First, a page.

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Am I Really Having A Heart Attack?

Heart disease is already the number-one killer of men and women in the United States. Now it’s emerging as the number-one killer worldwide.

Even with heart disease accounting for more than 800,000 deaths in the United States each year, people having heart attacks delay seeking medical help an average of two to six hours, decreasing their chances of optimal recovery.

University of Kentucky College of Nursing Professor and Linda C. Gill Chair Debra Moser, D.N.Sc., recommends seeking treatment as soon as possible.

“We know as clinicians that when people seek treatment early, they can take advantage of lifesaving therapies,” Moser says.

Preventing heart disease

There are several reasons why people wait to seek medical treatment.

“They may be too anxious to process what’s happening, or they are embarrassed to go to the hospital. As a result, they are wasting valuable time,” says Moser.

The best way to avoid heart disease is prevention. Smoking, hypertension, diabetes, high cholesterol, lack of exercise, and obesity are all risks for heart disease. Kentucky has the fifth highest rate of heart disease in the United States.

Heart disease affects women as well as men. Because of estrogen, fewer pre-menopausal women develop coronary heart disease: estrogen can protect women from arteries clogging with cholesterol. However, post-menopausal women quickly catch up to men in the number of coronary heart disease cases.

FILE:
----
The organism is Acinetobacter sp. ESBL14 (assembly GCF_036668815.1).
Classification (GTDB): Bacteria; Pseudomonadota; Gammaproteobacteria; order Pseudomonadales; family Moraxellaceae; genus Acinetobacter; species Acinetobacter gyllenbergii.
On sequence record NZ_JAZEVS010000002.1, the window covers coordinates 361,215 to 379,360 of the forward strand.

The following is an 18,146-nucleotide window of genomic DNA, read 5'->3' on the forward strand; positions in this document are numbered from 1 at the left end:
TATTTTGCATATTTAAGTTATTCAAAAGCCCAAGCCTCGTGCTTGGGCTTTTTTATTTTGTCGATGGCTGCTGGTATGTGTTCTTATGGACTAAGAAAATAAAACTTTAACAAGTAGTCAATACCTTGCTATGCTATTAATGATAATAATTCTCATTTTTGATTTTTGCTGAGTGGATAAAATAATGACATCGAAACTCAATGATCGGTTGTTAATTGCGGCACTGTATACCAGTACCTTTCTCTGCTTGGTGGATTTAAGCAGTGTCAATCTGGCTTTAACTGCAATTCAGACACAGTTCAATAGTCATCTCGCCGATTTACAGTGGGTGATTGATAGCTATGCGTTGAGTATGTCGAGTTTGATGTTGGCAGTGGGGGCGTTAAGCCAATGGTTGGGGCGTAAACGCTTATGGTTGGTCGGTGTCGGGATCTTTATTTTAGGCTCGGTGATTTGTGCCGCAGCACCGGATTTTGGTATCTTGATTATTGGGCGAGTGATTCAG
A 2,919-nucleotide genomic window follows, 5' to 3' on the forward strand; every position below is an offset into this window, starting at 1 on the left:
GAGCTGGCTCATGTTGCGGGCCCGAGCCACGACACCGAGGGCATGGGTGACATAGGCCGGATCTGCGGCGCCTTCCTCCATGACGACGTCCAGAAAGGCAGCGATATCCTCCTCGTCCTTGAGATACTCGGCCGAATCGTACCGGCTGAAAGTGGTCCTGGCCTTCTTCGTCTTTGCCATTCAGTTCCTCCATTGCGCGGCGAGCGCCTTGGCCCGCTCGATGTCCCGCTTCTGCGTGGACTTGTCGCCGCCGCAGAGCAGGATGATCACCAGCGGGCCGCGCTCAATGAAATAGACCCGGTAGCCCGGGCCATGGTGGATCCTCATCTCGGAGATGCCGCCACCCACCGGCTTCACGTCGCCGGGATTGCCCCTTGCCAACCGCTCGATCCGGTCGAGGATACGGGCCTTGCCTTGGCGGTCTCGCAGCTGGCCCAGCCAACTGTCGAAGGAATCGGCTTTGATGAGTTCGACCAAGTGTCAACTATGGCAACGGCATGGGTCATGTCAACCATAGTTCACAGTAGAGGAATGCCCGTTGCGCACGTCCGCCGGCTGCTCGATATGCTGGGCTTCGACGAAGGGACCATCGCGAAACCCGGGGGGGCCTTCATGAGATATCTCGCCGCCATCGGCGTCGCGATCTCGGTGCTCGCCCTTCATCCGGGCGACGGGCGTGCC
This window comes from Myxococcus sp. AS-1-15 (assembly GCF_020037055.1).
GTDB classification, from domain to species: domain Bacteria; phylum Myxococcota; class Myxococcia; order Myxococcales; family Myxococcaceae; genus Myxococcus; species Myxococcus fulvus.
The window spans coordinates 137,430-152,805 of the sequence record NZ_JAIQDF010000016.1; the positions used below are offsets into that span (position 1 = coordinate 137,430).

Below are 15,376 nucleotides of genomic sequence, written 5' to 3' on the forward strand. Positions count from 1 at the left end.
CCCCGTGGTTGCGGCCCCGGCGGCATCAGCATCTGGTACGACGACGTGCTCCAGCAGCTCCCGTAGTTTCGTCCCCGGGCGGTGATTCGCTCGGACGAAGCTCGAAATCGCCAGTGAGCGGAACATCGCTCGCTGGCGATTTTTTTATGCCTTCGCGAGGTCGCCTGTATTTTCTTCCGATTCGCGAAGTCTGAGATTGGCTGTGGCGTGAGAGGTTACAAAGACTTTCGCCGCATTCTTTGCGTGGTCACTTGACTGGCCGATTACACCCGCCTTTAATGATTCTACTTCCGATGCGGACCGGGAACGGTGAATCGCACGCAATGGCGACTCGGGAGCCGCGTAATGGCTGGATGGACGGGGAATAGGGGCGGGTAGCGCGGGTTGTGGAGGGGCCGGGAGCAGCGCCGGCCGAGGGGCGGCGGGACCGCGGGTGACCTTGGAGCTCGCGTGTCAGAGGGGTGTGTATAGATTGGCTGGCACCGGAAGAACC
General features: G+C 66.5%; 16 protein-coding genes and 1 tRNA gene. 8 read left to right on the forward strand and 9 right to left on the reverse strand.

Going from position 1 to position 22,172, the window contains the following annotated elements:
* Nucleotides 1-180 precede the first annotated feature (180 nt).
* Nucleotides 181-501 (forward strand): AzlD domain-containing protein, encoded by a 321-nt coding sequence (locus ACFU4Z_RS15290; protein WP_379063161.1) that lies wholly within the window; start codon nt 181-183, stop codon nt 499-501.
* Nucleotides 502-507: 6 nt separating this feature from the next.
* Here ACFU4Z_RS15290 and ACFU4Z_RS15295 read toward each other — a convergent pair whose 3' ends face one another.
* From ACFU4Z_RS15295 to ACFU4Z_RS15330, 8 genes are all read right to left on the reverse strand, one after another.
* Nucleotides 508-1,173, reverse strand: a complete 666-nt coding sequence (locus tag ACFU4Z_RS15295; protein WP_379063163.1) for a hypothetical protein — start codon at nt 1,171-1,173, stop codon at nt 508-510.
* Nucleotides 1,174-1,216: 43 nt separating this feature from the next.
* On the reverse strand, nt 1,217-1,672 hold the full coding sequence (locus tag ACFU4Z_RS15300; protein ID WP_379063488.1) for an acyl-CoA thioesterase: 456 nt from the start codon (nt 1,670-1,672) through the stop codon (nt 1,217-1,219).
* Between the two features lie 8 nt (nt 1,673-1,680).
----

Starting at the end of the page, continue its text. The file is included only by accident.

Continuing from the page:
Recognizing the signs

According to the American Heart Association, some heart attacks are sudden and intense, but most heart attacks start slowly, with mild pain or discomfort. Here are the signs:

  • Chest discomfort, not necessarily intense. Most heart attacks involve discomfort in the center of the chest that lasts more than a few minutes, or goes away and comes back. It can feel like uncomfortable pressure, squeezing, fullness, or pain.
  • Discomfort in other areas of the upper body. Symptoms can include pain or discomfort in one or both arms, the back, neck, jaw, or stomach.
  • Shortness of breath. This feeling often comes along with chest discomfort, but it can occur before.
  • Other signs: these may include breaking out in a cold sweat, nausea, or lightheadedness.
    You may have all of these symptoms, or just one or two, so don’t be too quick to dismiss them.

If you have heart disease

For those with heart disease or those who know someone with heart disease, Moser recommends the following:

  • Learn to recognize symptoms of an evolving heart attack.
  • Take an aspirin when symptoms start, to reduce blood clots in the coronary arteries (it’s best to discuss this with your doctor in advance).
  • Recognize possible emotional reactions to a heart attack.
  • Call 911 rather than driving to the hospital.


For more information about heart disease symptoms, treatment, and prevention, go online to these Web sites:

American Heart Association,

National Heart, Blood, and Lung Institute, index.htm

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